• It means translating for grandparents and abuelos
  • It means walking through stores and jabbering away in Spanish while you get stares from everyone (both Latinos and non-Latinos)
  • It means actively seeking out books and activities in Spanish (this is the only gift we ever ask for from Mexico now)
  • It means learning the words for things you may never have had to use before
  • It means getting your Spanish corrected more frequently
  • It means learning songs in Spanish and making up new ones
  • It means always being aware of the balance between how much you use each language
  • It means not beating yourself up when you slip into English
  • It means second-guessing e-v-e-r-y-t-h-i-n-g you say — “Did I say that right? Is that masculine or feminine? Is my accent off?”
  • It means loosening up, letting go, being persistent, and having patience

But most of all, it means trusting yourself and going with what feels natural in your gut — and isn’t that the ultimate lesson in parenting, no matter what language you do it in?


A big Thank You to Bicultural Mom for hosting the carnival!


6 Responses to “Going with your gut”

  1. Tara Castillo May 1, 2011 at 4:02 pm #

    What an awesome post! I can totally relate. Sounds like you guys are doing a great job raising your child to be bilingual.
    I’ve experienced the frustrating moments, I slip into English often….. but we always pick back up where we left off and continue on with teaching Spanish.
    I’m hoping it all pays off! I wish we could take a month long trip and emerse him in the language but right now, financially its not possible.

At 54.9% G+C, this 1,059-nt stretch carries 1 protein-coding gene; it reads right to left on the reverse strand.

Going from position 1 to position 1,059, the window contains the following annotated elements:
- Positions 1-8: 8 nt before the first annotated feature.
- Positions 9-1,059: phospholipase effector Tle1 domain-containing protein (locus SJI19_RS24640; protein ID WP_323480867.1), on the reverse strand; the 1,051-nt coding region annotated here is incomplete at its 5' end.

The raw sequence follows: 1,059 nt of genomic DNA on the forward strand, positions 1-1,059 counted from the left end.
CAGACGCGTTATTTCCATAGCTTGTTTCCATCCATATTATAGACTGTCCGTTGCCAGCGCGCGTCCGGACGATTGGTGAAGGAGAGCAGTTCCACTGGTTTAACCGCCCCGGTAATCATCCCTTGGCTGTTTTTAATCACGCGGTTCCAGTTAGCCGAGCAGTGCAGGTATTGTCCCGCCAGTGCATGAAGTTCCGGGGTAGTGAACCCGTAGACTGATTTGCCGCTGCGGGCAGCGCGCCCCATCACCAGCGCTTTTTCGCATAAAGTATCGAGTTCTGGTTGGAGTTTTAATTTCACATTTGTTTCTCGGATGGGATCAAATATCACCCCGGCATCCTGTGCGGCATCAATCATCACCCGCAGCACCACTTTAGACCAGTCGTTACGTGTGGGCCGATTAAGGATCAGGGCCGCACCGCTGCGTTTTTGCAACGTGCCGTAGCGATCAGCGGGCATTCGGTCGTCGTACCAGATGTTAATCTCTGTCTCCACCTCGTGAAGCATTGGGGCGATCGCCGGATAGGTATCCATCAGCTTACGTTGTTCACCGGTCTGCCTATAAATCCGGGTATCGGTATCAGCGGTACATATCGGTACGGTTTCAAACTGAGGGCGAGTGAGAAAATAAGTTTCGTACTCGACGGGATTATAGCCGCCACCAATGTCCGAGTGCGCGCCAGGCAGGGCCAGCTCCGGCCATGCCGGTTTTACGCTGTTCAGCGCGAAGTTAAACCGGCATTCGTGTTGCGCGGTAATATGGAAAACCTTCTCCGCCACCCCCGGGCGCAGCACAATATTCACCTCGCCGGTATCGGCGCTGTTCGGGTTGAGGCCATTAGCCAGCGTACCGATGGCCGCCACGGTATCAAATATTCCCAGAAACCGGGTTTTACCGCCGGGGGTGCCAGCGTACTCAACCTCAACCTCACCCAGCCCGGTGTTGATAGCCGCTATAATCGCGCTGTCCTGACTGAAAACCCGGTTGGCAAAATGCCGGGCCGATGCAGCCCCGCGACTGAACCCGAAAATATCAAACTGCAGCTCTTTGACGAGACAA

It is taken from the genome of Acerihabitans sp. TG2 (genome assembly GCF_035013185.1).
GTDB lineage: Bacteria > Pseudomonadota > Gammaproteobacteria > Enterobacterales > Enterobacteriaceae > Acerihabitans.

Keep us updated on how things progress. Kudos to and daddy for being such great parents!

    • danygrl May 2, 2011 at 10:54 am #

      Thanks, Tara. It’s nice to connect with others in the same boat. And I know what you mean about immersion. We’re waiting a bit still, but we really want to travel to and eventually move back to Mexico at some point… hopefully in the not too far distant future!

      • Chantilly Patiño May 2, 2011 at 8:20 pm #

        I second that! Immersion would be awesome and I hope that we all get the opportunity to go soon! Dany, I loved your descriptions of what it means to be a bilingual familia! I think you’re right on! I loved your post! =) Thanks so much for being a part of the carnival!

  2. Char May 2, 2011 at 8:20 pm #

    Thanks for stopping by and visiting my blog. All my daughter’s toddler friends are dual language learners too and their various mom’s and dad’s all feel the same way you do; so you’re not in this boat alone. Just do your best a(which it sounds like you are) and give yourself some grace.
    BTW, your son is super adorable.

    • danygrl May 3, 2011 at 10:15 am #

      Thanks for both the encouragement and cutie comment 🙂


  1. Multiculturalism {Carnival Entries} | Bicultural Mom - May 2, 2011

    […] Vaca Loca “Going with your gut” I’m originally from Kentucky, and besides Speedy Gonzalez and The Three Amigos, I didn’t […]